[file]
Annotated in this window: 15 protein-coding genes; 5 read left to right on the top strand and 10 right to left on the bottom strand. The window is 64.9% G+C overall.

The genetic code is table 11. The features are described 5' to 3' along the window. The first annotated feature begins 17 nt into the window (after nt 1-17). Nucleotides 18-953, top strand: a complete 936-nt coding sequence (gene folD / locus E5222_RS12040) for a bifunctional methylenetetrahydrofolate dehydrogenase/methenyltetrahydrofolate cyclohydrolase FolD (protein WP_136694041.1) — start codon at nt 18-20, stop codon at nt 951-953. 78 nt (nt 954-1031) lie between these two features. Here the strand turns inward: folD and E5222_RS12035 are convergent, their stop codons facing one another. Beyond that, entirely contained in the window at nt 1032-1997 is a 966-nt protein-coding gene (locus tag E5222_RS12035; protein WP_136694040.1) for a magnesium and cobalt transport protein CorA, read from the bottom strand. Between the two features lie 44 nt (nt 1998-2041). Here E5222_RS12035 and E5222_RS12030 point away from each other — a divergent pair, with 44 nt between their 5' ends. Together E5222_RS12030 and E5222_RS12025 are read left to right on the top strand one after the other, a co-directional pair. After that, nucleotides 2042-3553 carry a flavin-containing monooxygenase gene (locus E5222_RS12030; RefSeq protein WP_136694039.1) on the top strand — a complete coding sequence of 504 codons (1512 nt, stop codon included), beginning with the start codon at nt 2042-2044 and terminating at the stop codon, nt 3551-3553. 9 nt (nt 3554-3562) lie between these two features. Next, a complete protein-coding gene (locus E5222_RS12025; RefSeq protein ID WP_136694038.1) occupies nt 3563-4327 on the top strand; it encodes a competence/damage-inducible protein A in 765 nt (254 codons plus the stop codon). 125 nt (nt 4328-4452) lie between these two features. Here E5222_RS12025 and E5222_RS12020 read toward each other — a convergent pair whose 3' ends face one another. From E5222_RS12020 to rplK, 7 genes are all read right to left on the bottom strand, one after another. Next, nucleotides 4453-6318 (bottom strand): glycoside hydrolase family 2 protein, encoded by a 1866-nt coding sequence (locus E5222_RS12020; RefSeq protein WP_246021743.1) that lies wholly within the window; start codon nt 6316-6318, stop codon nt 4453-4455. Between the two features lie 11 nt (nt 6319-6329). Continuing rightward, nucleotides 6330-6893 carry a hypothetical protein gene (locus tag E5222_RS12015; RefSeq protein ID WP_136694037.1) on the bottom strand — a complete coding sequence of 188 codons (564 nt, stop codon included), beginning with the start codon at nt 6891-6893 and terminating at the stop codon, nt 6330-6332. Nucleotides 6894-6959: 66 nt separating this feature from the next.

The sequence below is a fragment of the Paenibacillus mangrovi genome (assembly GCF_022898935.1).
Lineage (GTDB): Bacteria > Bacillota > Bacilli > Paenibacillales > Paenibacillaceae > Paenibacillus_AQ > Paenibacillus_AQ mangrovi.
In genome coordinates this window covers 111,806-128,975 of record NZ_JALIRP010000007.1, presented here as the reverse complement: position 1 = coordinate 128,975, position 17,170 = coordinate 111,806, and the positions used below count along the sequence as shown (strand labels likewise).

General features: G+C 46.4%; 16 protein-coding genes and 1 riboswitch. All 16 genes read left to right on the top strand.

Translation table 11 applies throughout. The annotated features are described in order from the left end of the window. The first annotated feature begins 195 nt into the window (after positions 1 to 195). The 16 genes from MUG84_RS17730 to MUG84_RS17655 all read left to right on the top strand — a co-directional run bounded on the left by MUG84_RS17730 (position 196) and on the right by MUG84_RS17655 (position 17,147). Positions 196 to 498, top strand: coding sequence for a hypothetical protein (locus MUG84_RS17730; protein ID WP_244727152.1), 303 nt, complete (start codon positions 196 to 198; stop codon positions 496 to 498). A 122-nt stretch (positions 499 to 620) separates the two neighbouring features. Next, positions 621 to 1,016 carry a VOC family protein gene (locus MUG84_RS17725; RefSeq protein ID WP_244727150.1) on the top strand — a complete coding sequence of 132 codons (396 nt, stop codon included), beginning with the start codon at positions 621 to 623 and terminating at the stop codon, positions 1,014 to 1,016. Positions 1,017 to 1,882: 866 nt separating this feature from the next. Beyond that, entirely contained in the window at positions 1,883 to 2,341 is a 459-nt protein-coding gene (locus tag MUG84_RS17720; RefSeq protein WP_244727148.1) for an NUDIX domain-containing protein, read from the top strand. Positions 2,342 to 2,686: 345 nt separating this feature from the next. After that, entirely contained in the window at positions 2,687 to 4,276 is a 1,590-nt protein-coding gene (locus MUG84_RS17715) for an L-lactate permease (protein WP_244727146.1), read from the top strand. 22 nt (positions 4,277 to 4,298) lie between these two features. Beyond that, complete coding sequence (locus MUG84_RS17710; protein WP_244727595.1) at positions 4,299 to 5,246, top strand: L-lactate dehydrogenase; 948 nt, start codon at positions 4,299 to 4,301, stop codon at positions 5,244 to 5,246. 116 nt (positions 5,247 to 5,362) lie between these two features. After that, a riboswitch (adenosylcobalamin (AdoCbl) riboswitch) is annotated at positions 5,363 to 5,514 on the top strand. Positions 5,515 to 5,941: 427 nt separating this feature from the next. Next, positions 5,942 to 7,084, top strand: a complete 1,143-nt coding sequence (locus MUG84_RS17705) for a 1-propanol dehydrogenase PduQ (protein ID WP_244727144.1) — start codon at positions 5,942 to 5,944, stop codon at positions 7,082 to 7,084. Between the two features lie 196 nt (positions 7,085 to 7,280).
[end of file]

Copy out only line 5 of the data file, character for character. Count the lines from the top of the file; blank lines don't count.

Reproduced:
In genome coordinates this window covers 111,806-128,975 of record NZ_JALIRP010000007.1, presented here as the reverse complement: position 1 = coordinate 128,975, position 17,170 = coordinate 111,806, and the positions used below count along the sequence as shown (strand labels likewise).